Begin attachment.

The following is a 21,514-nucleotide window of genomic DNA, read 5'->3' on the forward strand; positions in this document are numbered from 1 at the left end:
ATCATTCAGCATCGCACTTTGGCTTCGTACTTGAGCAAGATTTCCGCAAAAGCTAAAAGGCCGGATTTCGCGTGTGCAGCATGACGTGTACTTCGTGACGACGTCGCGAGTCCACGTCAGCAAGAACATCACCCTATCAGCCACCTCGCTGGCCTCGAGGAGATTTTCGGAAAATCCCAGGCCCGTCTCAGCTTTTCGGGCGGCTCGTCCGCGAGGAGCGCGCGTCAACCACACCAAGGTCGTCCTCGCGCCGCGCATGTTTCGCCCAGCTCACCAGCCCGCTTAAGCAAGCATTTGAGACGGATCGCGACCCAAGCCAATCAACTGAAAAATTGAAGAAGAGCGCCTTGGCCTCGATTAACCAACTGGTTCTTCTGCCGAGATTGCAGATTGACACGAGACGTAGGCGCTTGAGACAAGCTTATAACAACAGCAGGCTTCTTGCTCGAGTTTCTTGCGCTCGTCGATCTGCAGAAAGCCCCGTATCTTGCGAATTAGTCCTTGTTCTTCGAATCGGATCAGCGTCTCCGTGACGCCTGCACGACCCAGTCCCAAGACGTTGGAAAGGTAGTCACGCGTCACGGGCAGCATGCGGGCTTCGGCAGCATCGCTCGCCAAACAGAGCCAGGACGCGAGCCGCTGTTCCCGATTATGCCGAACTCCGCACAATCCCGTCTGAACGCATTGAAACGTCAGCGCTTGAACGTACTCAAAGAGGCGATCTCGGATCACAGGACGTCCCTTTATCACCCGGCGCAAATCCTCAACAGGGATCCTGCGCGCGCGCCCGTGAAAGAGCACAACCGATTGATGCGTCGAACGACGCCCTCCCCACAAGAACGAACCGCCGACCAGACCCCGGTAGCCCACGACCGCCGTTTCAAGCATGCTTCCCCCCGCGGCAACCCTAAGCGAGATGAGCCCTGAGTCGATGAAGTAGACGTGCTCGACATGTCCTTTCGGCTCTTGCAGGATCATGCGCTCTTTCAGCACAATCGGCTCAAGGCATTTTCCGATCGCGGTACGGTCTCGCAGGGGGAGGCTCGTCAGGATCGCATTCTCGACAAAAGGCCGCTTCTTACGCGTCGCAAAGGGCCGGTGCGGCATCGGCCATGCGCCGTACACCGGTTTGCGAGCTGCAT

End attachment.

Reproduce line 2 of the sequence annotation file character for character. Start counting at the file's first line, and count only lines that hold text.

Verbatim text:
ATCATTCAGCATCGCACTTTGGCTTCGTACTTGAGCAAGATTTCCGCAAAAGCTAAAAGGCCGGATTTCGCGTGTGCAGCATGACGTGTACTTCGTGACGACGTCGCGAGTCCACGTCAGCAAGAACATCACCCTATCAGCCACCTCGCTGGCCTCGAGGAGATTTTCGGAAAATCCCAGGCCCGTCTCAGCTTTTCGGGCGGCTCGTCCGCGAGGAGCGCGCGTCAACCACACCAAGGTCGTCCTCGCGCCGCGCATGTTTCGCCCAGCTCACCAGCCCGCTTAAGCAAGCATTTGAGACGGATCGCGACCCAAGCCAATCAACTGAAAAATTGAAGAAGAGCGCCTTGGCCTCGATTAACCAACTGGTTCTTCTGCCGAGATTGCAGATTGACACGAGACGTAGGCGCTTGAGACAAGCTTATAACAACAGCAGGCTTCTTGCTCGAGTTTCTTGCGCTCGTCGATCTGCAGAAAGCCCCGTATCTTGCGAATTAGTCCTTGTTCTTCGAATCGGATCAGCGTCTCCGTGACGCCTGCACGACCCAGTCCCAAGACGTTGGAAAGGTAGTCACGCGTCACGGGCAGCATGCGGGCTTCGGCAGCATCGCTCGCCAAACAGAGCCAGGACGCGAGCCGCTGTTCCCGATTATGCCGAACTCCGCACAATCCCGTCTGAACGCATTGAAACGTCAGCGCTTGAACGTACTCAAAGAGGCGATCTCGGATCACAGGACGTCCCTTTATCACCCGGCGCAAATCCTCAACAGGGATCCTGCGCGCGCGCCCGTGAAAGAGCACAACCGATTGATGCGTCGAACGACGCCCTCCCCACAAGAACGAACCGCCGACCAGACCCCGGTAGCCCACGACCGCCGTTTCAAGCATGCTTCCCCCCGCGGCAACCCTAAGCGAGATGAGCCCTGAGTCGATGAAGTAGACGTGCTCGACATGTCCTTTCGGCTCTTGCAGGATCATGCGCTCTTTCAGCACAATCGGCTCAAGGCATTTTCCGATCGCGGTACGGTCTCGCAGGGGGAGGCTCGTCAGGATCGCATTCTCGACAAAAGGCCGCTTCTTACGCGTCGCAAAGGGCCGGTGCGGCATCGGCCATGCGCCGTACACCGGTTTGCGAGCTGCAT